Photo: Gregory Shemitz
A great profile of a great priest, from Greenwich Time:
For a man just appointed by Pope Francis to be bishop of the Diocese of Bridgeport, which covers all of Fairfield County, [Bishop Frank] Caggiano has rather humble roots. He was born on Easter Sunday 1959, into an Italian family so new to the U.S. that his parents couldn’t even name him after his grandfather, Francesco, as they wished. When a hospital nurse wrote down “Frank” on birth forms by mistake, parents Gennarina and Arnaldo couldn’t call up the English words to protest.
Growing up in south Brooklyn, not far from Coney Island, Caggiano would walk one block with his parents and older sister Antonia every Sunday to 10 a.m. Mass at the Church of Saints Simon and Jude. Coming home, he could smell the tomato sauces cooking in the kitchens of their immigrant neighborhood — and could tell which part of Italy each family was from by the scent of the ingredients.
His mother attended church every day and looked after their two-story house. His father, whose formal education in Italy stopped at third grade, spent his days as a longshoreman, a labor-intensive job on the docks that gave him “arms like Arnold Schwarzenegger,” Caggiano says. His father prized respect for yourself and for others and having the courage to talk to people straight. He’d tell the family at the dinner table that they could work out all their differences here, but as soon as they left the house they should be an indivisible unit.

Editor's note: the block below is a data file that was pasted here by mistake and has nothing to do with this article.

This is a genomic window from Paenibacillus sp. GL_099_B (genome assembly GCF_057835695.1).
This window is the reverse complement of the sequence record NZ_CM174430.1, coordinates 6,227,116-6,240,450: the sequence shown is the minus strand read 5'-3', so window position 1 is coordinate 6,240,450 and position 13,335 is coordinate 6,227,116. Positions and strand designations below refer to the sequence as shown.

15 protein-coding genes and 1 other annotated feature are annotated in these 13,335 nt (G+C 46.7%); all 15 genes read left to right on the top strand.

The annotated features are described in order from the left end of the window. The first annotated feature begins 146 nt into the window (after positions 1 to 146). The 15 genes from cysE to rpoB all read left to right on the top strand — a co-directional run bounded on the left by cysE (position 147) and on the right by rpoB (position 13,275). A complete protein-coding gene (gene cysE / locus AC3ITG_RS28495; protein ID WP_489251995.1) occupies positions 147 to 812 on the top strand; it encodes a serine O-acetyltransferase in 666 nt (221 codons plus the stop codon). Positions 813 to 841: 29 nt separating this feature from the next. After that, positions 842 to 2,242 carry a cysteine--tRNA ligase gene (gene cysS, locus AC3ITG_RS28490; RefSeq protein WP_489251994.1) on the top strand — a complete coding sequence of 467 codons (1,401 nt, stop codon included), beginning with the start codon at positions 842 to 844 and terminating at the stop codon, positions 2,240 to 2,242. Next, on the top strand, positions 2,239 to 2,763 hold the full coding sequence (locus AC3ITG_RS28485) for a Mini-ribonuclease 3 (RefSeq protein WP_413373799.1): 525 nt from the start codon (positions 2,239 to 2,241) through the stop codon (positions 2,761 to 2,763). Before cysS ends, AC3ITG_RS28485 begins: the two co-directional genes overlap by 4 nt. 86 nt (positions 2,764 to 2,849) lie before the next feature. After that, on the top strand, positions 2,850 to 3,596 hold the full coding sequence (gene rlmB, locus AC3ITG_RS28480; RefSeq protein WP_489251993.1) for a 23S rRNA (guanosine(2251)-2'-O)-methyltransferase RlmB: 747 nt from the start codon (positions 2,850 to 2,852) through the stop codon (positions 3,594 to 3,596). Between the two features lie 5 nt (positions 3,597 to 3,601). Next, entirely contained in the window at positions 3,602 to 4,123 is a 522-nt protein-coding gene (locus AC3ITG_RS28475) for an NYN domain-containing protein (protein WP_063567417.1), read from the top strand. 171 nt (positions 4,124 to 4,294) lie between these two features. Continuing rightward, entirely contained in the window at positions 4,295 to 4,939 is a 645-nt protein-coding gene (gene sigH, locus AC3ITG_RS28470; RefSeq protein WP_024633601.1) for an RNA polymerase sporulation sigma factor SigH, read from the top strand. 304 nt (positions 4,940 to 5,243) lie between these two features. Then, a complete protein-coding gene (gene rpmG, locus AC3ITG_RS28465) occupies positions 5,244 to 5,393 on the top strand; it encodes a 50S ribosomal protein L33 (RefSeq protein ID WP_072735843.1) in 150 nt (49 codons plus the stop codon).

That is, except for one thing: In the mid-1960s, when Arnaldo had a falling-out with their church’s pastor, he stopped going to church.
Caggiano was a bright kid who did “exceptionally well throughout school,” his sister said. He was accepted to Regis, a prestigious Catholic high school in Manhattan, and he made his father especially proud when he got accepted to Yale University. “My father felt he was brilliant,” Antonia said.
But even at Yale, Frank was mulling whether he felt a calling to the priesthood. He disappointed his dad in his first semester when he took a leave of absence from Yale and enrolled instead at the Cathedral College of the Immaculate Conception in Queens…
…He got a job selling textbooks for McGraw-Hill, which provided him with an expense account, a car and visions of financial success. But a year into it, he found himself yearning for something more. “I had everything I wanted,” he said, “but then realized that what I wanted wasn’t what I need.”
He would join the priesthood, after all. On a spring day in 1987, he was ordained in the chapel of the Immaculate Conception Center in Queens…
He recalls his father standing up front, back in church after a hiatus of some 20 years, his face welling with tears.
“I don’t think he’d even cried after his parents had passed,” Caggiano said. “I said to my mom, `Is he really that upset with me?’ ” No, she told him. He’s really that happy.
“By the end of his life, believe it or not, he would go to Mass and pray the Rosary almost every day,” Caggiano said. “It was an amazing transformation.”